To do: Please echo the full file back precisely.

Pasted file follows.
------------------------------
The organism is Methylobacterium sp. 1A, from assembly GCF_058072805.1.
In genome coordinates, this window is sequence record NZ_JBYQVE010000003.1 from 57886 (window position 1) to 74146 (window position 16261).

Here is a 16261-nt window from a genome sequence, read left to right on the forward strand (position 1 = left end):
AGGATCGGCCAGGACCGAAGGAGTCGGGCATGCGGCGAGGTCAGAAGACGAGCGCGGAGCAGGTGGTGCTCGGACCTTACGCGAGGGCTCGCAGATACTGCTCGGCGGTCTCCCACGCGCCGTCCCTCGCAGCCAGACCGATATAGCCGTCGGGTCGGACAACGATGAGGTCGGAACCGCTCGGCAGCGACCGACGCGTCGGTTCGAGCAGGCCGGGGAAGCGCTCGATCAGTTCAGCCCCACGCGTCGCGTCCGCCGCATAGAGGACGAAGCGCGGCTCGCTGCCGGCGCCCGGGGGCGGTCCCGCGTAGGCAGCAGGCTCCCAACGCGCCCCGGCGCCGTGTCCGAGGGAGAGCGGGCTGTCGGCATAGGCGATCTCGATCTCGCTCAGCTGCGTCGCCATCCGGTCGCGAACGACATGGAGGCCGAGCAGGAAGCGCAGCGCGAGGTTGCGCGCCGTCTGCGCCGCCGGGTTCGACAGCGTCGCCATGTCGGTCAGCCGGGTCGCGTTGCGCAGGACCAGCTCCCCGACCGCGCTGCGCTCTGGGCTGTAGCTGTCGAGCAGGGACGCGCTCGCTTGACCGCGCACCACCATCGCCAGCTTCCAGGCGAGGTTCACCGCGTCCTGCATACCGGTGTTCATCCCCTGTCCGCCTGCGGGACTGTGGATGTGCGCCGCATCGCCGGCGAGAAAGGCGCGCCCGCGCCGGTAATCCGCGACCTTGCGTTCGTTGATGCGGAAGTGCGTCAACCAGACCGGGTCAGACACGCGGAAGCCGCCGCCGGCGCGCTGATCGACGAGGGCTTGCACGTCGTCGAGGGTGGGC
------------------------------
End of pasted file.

The organism is Methylobacterium sp. 1A, from assembly GCF_058072805.1.
In genome coordinates, this window is sequence record NZ_JBYQVE010000003.1 from 57886 (window position 1) to 74146 (window position 16261).

Here is a 16261-nt window from a genome sequence, read left to right on the forward strand (position 1 = left end):
AGGATCGGCCAGGACCGAAGGAGTCGGGCATGCGGCGAGGTCAGAAGACGAGCGCGGAGCAGGTGGTGCTCGGACCTTACGCGAGGGCTCGCAGATACTGCTCGGCGGTCTCCCACGCGCCGTCCCTCGCAGCCAGACCGATATAGCCGTCGGGTCGGACAACGATGAGGTCGGAACCGCTCGGCAGCGACCGACGCGTCGGTTCGAGCAGGCCGGGGAAGCGCTCGATCAGTTCAGCCCCACGCGTCGCGTCCGCCGCATAGAGGACGAAGCGCGGCTCGCTGCCGGCGCCCGGGGGCGGTCCCGCGTAGGCAGCAGGCTCCCAACGCGCCCCGGCGCCGTGTCCGAGGGAGAGCGGGCTGTCGGCATAGGCGATCTCGATCTCGCTCAGCTGCGTCGCCATCCGGTCGCGAACGACATGGAGGCCGAGCAGGAAGCGCAGCGCGAGGTTGCGCGCCGTCTGCGCCGCCGGGTTCGACAGCGTCGCCATGTCGGTCAGCCGGGTCGCGTTGCGCAGGACCAGCTCCCCGACCGCGCTGCGCTCTGGGCTGTAGCTGTCGAGCAGGGACGCGCTCGCTTGACCGCGCACCACCATCGCCAGCTTCCAGGCGAGGTTCACCGCGTCCTGCATACCGGTGTTCATCCCCTGTCCGCCTGCGGGACTGTGGATGTGCGCCGCATCGCCGGCGAGAAAGGCGCGCCCGCGCCGGTAATCCGCGACCTTGCGTTCGTTGATGCGGAAGTGCGTCAACCAGACCGGGTCAGACACGCGGAAGCCGCCGCCGGCGCGCTGATCGACGAGGGCTTGCACGTCGTCGAGGGTGGGC